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  • The Y chromosome unveiled | Scientia News

    Facebook X (Twitter) WhatsApp LinkedIn Pinterest Copy link The Y chromosome unveiled Completing the human genome puzzle with the missing piece A brief history of the Human Genome Project The Human Genome Project is one of the most important biomedical research projects of the 20th Century. It aimed to sequence all the human genome and DNA, and by 2003, the Human Genome Project had generated the first sequence of the human genome, accounting for over 90% of the information. By 2022, the sequence was finalised, but it only contained information about the female genome, with two X chromosomes. The Y chromosome was missing as it contains many repetitive sequences that are not transcribed to messenger RNA, making it difficult to assemble it fully. However, due to advancements in sequencing technology, a new study in 2023 published in Nature aimed to, for the first time, assemble complete sequences of multiple human Y chromosomes from 43 unrelated males around the world. Sanger DNA sequencing method DNA sequencing is a method used to determine the exact order of DNA bases (adenine, thymine, cytosine, and guanine) within a DNA molecule. Due to the aim of the Human Genome Project (to sequence all of the DNA), many methods were experimented with, leading to scientists ultimately refining, improving and using the Sanger DNA sequencing method. This method is the most accurate method for sequencing small fragments of DNA. It involves using patient DNA in a polymerase chain reaction (PCR). A mix of normal bases and chain-terminating bases is added. Chain-terminating bases stop DNA growth, creating fragments of different lengths, each ending in a terminator. The DNA fragments are separated by size through capillary gel electrophoresis. Each terminator base (adenine, thymine, cytosine, and guanine) has a different fluorescent tag. The fragments appear in order of length, and their fluorescent tags are recorded. This information is used to create a chromatograph, which is compared to a reference to identify variants, allowing DNA analysis. Analysis of the Y chromosome In 2023, a study published in Nature assembled complete sequences of multiple human Y chromosomes from 43 unrelated males around the world. The study discovered a high level of structural variation across the Y chromosomes, which was unexpected. The analysis showed a high level of diversity of the Y chromosome, and it is the beginning of the exploration of male genetic diversity. The study highlights that the information gained can be used in various fields of biomedicine, such as to gain more insight into the function and evolution of the human genome and to understand more about Y chromosome variants. This discovery can also lead to improved genetic testing accuracy and targeted treatments for personalised medicine. Written by Naoshin Haque Project Gallery

  • An introduction to epigenetics | Scientia News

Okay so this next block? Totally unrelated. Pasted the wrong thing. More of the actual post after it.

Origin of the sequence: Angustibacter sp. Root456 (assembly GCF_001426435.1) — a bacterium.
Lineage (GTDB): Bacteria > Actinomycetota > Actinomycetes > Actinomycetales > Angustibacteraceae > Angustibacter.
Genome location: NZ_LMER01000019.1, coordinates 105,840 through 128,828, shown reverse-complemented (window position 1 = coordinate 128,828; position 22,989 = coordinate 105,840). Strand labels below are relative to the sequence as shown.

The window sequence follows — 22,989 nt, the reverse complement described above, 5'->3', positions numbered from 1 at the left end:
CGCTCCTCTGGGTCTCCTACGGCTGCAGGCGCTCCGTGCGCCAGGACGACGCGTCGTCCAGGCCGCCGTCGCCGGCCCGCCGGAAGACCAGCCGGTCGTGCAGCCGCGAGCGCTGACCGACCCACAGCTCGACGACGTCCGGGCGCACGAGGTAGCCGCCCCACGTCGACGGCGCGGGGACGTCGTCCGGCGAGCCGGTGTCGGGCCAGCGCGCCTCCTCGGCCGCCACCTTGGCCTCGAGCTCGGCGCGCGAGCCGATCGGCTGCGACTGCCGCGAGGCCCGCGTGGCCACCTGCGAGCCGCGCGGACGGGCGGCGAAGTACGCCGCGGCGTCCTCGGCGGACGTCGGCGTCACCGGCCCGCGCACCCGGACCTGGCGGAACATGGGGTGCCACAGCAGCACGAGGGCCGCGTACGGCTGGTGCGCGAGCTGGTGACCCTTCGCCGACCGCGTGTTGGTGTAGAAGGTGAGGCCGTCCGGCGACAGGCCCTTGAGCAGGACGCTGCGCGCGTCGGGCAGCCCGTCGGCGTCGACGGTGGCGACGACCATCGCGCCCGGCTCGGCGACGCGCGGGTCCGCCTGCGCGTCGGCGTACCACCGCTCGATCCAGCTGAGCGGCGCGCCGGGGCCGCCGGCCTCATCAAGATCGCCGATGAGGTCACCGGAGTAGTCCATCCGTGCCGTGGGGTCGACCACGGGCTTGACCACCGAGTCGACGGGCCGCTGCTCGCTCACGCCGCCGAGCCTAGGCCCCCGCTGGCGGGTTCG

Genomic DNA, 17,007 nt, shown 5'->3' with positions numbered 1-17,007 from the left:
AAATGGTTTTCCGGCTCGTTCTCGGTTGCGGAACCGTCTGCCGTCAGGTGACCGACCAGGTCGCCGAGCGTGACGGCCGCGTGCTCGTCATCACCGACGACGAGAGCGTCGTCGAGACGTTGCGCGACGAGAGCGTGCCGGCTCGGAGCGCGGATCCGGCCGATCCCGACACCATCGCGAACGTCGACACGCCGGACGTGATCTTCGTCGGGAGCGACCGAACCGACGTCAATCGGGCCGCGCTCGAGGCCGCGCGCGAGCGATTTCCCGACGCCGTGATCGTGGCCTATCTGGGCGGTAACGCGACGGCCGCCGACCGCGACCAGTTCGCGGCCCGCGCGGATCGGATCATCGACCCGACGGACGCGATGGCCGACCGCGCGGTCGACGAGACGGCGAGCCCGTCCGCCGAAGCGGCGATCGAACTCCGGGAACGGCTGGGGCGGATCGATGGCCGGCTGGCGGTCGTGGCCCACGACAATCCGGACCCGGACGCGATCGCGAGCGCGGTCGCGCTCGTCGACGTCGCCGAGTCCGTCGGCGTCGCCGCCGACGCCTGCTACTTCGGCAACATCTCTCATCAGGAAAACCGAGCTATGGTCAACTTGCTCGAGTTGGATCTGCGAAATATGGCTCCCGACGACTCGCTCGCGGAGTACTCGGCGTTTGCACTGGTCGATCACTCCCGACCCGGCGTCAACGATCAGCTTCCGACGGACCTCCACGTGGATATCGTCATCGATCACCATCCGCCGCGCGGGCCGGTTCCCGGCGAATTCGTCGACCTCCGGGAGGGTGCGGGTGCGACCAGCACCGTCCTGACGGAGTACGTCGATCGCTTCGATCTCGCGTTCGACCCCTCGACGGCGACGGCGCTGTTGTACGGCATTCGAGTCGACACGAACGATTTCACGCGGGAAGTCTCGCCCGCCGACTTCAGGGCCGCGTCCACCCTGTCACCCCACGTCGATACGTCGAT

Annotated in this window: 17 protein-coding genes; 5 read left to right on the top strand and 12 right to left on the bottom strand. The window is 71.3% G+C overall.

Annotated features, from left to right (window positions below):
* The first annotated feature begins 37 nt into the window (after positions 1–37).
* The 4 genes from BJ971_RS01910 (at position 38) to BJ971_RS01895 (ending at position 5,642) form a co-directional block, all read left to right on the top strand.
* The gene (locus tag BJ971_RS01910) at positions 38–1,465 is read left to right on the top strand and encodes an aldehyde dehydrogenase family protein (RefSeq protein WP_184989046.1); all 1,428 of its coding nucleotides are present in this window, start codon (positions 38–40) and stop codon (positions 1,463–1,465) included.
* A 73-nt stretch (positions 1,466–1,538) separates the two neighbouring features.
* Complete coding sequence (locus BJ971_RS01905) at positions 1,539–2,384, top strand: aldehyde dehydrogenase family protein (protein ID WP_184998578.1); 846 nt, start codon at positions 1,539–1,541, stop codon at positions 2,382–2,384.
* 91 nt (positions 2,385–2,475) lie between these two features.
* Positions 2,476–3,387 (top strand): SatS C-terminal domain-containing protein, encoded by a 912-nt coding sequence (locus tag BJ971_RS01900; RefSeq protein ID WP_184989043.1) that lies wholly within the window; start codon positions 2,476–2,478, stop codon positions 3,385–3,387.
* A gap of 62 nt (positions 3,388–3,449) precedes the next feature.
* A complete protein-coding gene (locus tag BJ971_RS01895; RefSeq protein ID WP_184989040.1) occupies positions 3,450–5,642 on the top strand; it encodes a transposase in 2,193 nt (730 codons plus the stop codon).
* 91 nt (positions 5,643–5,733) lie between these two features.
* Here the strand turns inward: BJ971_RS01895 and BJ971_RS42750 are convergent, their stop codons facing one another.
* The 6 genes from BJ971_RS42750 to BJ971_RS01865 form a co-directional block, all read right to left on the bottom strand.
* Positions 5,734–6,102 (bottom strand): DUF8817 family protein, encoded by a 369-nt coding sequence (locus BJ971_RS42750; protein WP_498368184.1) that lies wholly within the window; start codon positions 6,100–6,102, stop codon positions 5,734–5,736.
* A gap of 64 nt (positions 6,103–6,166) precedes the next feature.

Facebook X (Twitter) WhatsApp LinkedIn Pinterest Copy link An introduction to epigenetics Unveiling the dance between genes and the environment In recent times, a new area of genetics termed epigenetics has emerged. It seeks to uncover the relationship between our genes and environment. At the core of this novel field is the principle that gene expression can be altered without modifications to the DNA sequence itself. Epigenetic changes to DNA involve the addition of methyl or acetyl groups. Methyl groups decrease gene expression by making DNA more tightly bound around histones, forming heterochromatin, whereas acetyl groups do the opposite; they increase gene expression by loosening histone-bound DNA, forming euchromatin. The addition of these chemical groups to DNA is mediated by enzymes that act on signals our bodies receive from our environment such as diet, stressors, and exercise. Epigenetic mechanisms of gene regulation have gained notoriety in the scientific community as it is suggested that these changes can be passed down to future generations through germline cells. This means that our grandparents’ diets can influence whether we develop diabetes or not. This neo-Lamarckian concept of evolution challenges the current Darwinian understanding of evolutionary genetics where phenotypic traits are believed to emerge due to genetic mutations and natural selection. Understanding epigenetic modifications opens new doors for potential clinical therapies as by modifying harmful epigenetic changes, we may be able to treat various diseases. This field also highlights the importance of a healthy lifestyle, proper nutrition, and avoiding stressors like smoking and radiation, not only for us but for future generations as well. A noteworthy study on exercise A study conducted by Sailani et al.1 delves into the effects of lifelong exercise on DNA methylation patterns in genes related to metabolism, skeletal muscle properties, and myogenesis. They used two groups with different levels of physical activity. Individuals from one group reported being physically active by playing various sports and engaging in other forms of activity such as cycling, hiking, running, and swimming; the other group were reported to be physically inactive but healthy. The active group exhibited promoter hypomethylation in genes related to insulin sensitivity, muscle repair and development, and mitochondrial respiratory complexes. Compared to the inactive individuals, a significant increase in hypomethylation was seen in 714 promoters in the active group. Bearing in mind that the inactive group were healthy despite being inactive, this significant difference in methylation pattern is remarkable to see and hits home the gravity of epigenetic influence in our lives. As a result of hypomethylation, these genes would have a higher rate of expression in the active individuals. An example of one such gene is GYG2 which codes for the glycogenin 2 enzyme involved in glycogen synthesis. With enhanced glycogen synthesis we can expect to see improved physical performance and recovery in the active individuals. Along with improved skeletal muscle properties and metabolic profiles, we can assume that the active group will have a higher life expectancy and quality of life than the inactive group. As we can see, epigenetics holds a lot of promise for the future of genetic research. By understanding the extent to which epigenetic modifications affect our lives, we can take measures to encourage positive changes to our genomes for greater health, happiness, and vitality. Written by Malintha Hewa Batage Related articles: How epigenetic modifications give the queen bee her crown / Complex disease I- schizophrenia Project Gallery